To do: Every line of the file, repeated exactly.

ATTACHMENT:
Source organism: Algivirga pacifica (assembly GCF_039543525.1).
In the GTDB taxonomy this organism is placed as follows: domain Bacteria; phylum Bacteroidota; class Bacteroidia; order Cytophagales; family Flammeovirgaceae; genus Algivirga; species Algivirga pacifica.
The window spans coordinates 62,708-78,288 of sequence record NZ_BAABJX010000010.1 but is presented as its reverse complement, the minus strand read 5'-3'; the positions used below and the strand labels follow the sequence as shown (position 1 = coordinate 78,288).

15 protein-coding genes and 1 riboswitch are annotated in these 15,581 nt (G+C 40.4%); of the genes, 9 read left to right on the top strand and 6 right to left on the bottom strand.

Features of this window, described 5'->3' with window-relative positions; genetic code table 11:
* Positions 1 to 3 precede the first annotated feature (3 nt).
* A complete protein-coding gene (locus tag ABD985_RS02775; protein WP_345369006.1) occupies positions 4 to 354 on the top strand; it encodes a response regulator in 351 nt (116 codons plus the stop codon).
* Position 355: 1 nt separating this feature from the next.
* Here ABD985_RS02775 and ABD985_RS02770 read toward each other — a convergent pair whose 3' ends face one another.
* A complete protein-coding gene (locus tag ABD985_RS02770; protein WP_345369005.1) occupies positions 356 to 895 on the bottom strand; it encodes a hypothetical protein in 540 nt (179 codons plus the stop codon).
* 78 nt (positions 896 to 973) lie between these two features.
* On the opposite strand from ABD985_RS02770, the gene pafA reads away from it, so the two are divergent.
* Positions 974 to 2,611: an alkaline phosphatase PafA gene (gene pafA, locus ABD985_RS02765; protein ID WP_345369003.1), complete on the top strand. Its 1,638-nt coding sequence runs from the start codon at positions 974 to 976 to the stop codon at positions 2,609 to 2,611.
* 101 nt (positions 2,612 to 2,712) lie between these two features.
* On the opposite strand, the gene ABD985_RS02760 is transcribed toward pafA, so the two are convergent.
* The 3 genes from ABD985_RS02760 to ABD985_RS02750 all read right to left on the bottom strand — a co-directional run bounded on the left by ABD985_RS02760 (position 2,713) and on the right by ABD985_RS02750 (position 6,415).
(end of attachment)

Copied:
Source organism: Algivirga pacifica (assembly GCF_039543525.1).
In the GTDB taxonomy this organism is placed as follows: domain Bacteria; phylum Bacteroidota; class Bacteroidia; order Cytophagales; family Flammeovirgaceae; genus Algivirga; species Algivirga pacifica.
The window spans coordinates 62,708-78,288 of sequence record NZ_BAABJX010000010.1 but is presented as its reverse complement, the minus strand read 5'-3'; the positions used below and the strand labels follow the sequence as shown (position 1 = coordinate 78,288).

15 protein-coding genes and 1 riboswitch are annotated in these 15,581 nt (G+C 40.4%); of the genes, 9 read left to right on the top strand and 6 right to left on the bottom strand.

Features of this window, described 5'->3' with window-relative positions; genetic code table 11:
* Positions 1 to 3 precede the first annotated feature (3 nt).
* A complete protein-coding gene (locus tag ABD985_RS02775; protein WP_345369006.1) occupies positions 4 to 354 on the top strand; it encodes a response regulator in 351 nt (116 codons plus the stop codon).
* Position 355: 1 nt separating this feature from the next.
* Here ABD985_RS02775 and ABD985_RS02770 read toward each other — a convergent pair whose 3' ends face one another.
* A complete protein-coding gene (locus tag ABD985_RS02770; protein WP_345369005.1) occupies positions 356 to 895 on the bottom strand; it encodes a hypothetical protein in 540 nt (179 codons plus the stop codon).
* 78 nt (positions 896 to 973) lie between these two features.
* On the opposite strand from ABD985_RS02770, the gene pafA reads away from it, so the two are divergent.
* Positions 974 to 2,611: an alkaline phosphatase PafA gene (gene pafA, locus ABD985_RS02765; protein ID WP_345369003.1), complete on the top strand. Its 1,638-nt coding sequence runs from the start codon at positions 974 to 976 to the stop codon at positions 2,609 to 2,611.
* 101 nt (positions 2,612 to 2,712) lie between these two features.
* On the opposite strand, the gene ABD985_RS02760 is transcribed toward pafA, so the two are convergent.
* The 3 genes from ABD985_RS02760 to ABD985_RS02750 all read right to left on the bottom strand — a co-directional run bounded on the left by ABD985_RS02760 (position 2,713) and on the right by ABD985_RS02750 (position 6,415).